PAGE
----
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  1. #11
    Joseph Canavan
    Guest

    Re: mechanics of sudden changes??

    Irvine Welshe uses ellipses as dialogue indicators in some works, you have to be a pretty damn good writer to be able to pull of rampant use.



  2. #12
    Chuck Shaw
    Guest

    Re: mechanics of sudden changes??


    Bea-amazing-I actually was using them according to CMS-that's scary!

    I think I can get away with it (ellipses) as a dialog device to differentiate one character's speech, provided he doesn't have a lot of exposure. Coming up with specific speech patterns to differentiate people without making the dialog artificial is ...interesting.

    To get back to the original thread, JL pointed out “--“ as a delineator between relaxed and blind-sided by action.

    Any thoughts beyond changing the sentence length (long and lazy to short and sharp) and type of verbs (non violent or passive to active and snappy)?

    Alistair Maclean used metaphors, but I doubt that would wash today, and I agree the "WHAM!" is kind of Batmanny.

    Thanks to all for the time and thought

    CS

  3. #13
    martin shaw
    Guest

    Re: mechanics of sudden changes??

    Twist the story to suit the action. The word suddenly takes you through the door on its own. Also, other peoples initial reactions and the reactions of animals can be used pretty well.

  4. #14
    martin shaw
    Guest

    Re: mechanics of sudden changes??

    Twist the story to suit the action. The word 'suddenly' takes you through the door on its own. Also, other peoples initial reactions and the reactions of animals can be used pretty well.

    Sorry... tired today

  5. #15
    sam albion
    Guest

    Re: mechanics of sudden changes??


    ellipses in dialogue are great, I think. Yes, they should be used sparingly, but they are useful.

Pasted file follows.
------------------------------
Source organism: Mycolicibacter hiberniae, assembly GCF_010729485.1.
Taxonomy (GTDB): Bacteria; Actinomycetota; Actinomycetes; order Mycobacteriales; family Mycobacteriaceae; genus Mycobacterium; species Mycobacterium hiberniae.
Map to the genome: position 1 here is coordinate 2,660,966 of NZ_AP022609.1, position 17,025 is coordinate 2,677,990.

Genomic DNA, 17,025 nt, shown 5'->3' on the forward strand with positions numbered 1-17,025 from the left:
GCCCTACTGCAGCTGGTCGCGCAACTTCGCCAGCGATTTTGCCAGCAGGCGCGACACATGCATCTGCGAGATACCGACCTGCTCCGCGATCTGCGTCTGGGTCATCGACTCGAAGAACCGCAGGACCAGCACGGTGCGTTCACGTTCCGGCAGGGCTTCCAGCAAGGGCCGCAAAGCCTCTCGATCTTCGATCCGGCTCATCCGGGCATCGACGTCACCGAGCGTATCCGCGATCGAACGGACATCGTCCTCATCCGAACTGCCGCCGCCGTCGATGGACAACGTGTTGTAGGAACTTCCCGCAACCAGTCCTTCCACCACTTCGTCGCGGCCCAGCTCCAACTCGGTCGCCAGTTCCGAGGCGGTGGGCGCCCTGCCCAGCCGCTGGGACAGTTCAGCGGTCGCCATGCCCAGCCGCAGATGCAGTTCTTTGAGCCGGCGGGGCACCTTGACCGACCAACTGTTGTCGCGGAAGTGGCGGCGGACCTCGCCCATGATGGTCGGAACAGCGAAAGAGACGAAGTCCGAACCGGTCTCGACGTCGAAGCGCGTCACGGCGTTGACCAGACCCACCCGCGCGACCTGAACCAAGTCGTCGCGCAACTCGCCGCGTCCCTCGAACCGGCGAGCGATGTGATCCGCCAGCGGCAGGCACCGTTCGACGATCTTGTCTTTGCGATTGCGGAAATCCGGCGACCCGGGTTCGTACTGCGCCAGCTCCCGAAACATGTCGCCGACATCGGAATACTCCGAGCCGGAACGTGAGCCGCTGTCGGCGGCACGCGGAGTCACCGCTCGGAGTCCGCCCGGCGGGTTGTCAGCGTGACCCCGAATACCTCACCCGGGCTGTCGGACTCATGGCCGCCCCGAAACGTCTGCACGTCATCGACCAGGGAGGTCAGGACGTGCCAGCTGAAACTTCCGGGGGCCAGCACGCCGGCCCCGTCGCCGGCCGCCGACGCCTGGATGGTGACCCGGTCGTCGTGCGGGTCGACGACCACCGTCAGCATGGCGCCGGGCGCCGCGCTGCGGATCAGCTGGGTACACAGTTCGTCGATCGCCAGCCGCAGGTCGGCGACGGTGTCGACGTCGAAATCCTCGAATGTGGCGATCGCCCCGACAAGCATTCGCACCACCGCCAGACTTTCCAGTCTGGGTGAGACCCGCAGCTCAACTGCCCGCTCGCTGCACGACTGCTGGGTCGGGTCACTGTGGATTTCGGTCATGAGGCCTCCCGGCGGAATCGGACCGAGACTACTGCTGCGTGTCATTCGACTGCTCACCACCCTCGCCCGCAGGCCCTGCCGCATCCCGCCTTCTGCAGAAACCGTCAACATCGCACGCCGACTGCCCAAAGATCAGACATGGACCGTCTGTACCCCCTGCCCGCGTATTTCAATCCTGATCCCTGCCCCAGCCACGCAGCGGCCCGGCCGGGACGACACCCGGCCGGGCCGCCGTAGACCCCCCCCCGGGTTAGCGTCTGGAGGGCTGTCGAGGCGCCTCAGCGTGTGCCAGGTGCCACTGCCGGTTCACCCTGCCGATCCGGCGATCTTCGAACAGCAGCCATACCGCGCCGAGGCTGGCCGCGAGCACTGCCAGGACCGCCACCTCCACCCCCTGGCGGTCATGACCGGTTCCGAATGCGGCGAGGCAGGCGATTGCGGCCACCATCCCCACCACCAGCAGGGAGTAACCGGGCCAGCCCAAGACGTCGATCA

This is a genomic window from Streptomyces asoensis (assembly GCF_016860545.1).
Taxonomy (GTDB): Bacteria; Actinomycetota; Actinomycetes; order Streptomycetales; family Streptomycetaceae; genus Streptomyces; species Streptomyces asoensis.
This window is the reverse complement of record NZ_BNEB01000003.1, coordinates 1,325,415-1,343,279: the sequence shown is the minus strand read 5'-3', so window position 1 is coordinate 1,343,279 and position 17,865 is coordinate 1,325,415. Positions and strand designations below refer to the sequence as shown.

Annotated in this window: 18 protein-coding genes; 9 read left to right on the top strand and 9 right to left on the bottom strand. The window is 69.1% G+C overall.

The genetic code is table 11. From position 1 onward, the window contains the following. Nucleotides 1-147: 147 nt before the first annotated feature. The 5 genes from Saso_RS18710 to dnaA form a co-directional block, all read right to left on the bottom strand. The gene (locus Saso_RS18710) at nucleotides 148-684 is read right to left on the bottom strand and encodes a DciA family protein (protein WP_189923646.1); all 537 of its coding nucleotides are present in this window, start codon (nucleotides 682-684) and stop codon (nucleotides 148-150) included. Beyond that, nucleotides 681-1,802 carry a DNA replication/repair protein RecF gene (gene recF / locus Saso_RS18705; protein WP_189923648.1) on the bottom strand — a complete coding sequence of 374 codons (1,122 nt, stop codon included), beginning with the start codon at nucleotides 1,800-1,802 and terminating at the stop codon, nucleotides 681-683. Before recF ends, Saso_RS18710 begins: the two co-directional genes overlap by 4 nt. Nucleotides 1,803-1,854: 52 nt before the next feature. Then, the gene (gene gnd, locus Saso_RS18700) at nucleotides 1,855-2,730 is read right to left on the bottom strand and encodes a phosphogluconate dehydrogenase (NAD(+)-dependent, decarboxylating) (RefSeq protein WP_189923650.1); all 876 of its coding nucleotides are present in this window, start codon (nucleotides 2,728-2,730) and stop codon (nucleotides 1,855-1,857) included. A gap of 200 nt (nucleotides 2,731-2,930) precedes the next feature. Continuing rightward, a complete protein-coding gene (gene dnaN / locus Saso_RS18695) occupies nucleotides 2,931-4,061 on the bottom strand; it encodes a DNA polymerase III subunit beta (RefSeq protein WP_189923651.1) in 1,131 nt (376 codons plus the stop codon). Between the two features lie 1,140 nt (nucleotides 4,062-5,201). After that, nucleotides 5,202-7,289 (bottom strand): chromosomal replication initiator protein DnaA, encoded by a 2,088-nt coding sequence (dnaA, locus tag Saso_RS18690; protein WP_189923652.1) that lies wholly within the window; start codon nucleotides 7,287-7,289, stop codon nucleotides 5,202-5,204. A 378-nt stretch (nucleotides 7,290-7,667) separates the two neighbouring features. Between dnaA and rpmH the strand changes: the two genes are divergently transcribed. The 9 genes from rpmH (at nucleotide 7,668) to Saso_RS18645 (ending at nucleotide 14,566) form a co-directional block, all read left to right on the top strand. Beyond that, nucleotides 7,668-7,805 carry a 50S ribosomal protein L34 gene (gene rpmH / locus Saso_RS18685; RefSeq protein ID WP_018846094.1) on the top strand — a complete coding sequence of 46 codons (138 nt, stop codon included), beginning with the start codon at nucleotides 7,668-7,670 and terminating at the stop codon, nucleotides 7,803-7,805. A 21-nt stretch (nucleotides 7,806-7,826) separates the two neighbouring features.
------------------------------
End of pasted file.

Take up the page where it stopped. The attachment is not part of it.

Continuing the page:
I don't think you should use them outside of dialogue, though, unless the text is written as a first person narrative and the character is being deliberately obtuse or, te character is describing something unusual and is searching for the right word.

    ".. Michael was, well... naive, even if he held a Ph.D, and Rebecca.." et cetera...

  6. #16
    Janice W-D
    Guest

    Re: mechanics of sudden changes??

    Chuck,

    Your first example lacked quote marks so I assumed it was narrative, not dialogue.

    Josh,
    -- is used to denote interrupted dialogue. An interruption can be caused by another speaker talking on top of the first one, or by a bomb exploding or some such.

    Bea said:
    Traditionally, ellipses are used to omit words within a quotation. However, The Chicago Manual of Style states, “Ellipsis points suggest faltering or fragmented speech accompanied by confusion, insecurity, distress, or uncertainty.”

    When using them in that way, it should be done sparingly. It gets old fast if they're rampant.


    Amen. I used to like ... until an agent an agent told me the overuse of ..., --, !, ___ and italics are a hallmark of newbie writers.

    We see commas, periods and quotation marks so frequently that they glide right past our eyes. Now contrast that with how the other punctuation above jumps out at us.

    Lots of agents have said in interviews that they (or their assistant) dives into the slush pile with the mind-set of, "How quickly can I find a flaw that allows me to guiltlessly reject this story and the fifty others underneath it?"

    Yes, good writing trumps all. However, knowing that agents skim read so they'll have time to actually eat a meal or two before going to bed in the wee hours, I'm not going to give them the ammunition to kill my dreams before they've had a chance to fully absorb my fantastic prose. ;-)

    Gradually, I learned how to show most of the pauses and interruptions with character actions instead of punctuation. I've also gotten better at recognizing when I need to scrap the whole scene because some of those ... and -- are punctuating pompous navel gazing.

    Best,
    Janice

  7. #17
    Chuck Shaw
    Guest

    Re: mechanics of sudden changes??

    Thanks to you all. I think I'm going to use the -- to indicate a broken off or interupted dialog or action and the ... to indicate a pause in dialog, both sparingly.

    Thanks again
    Chuck S.

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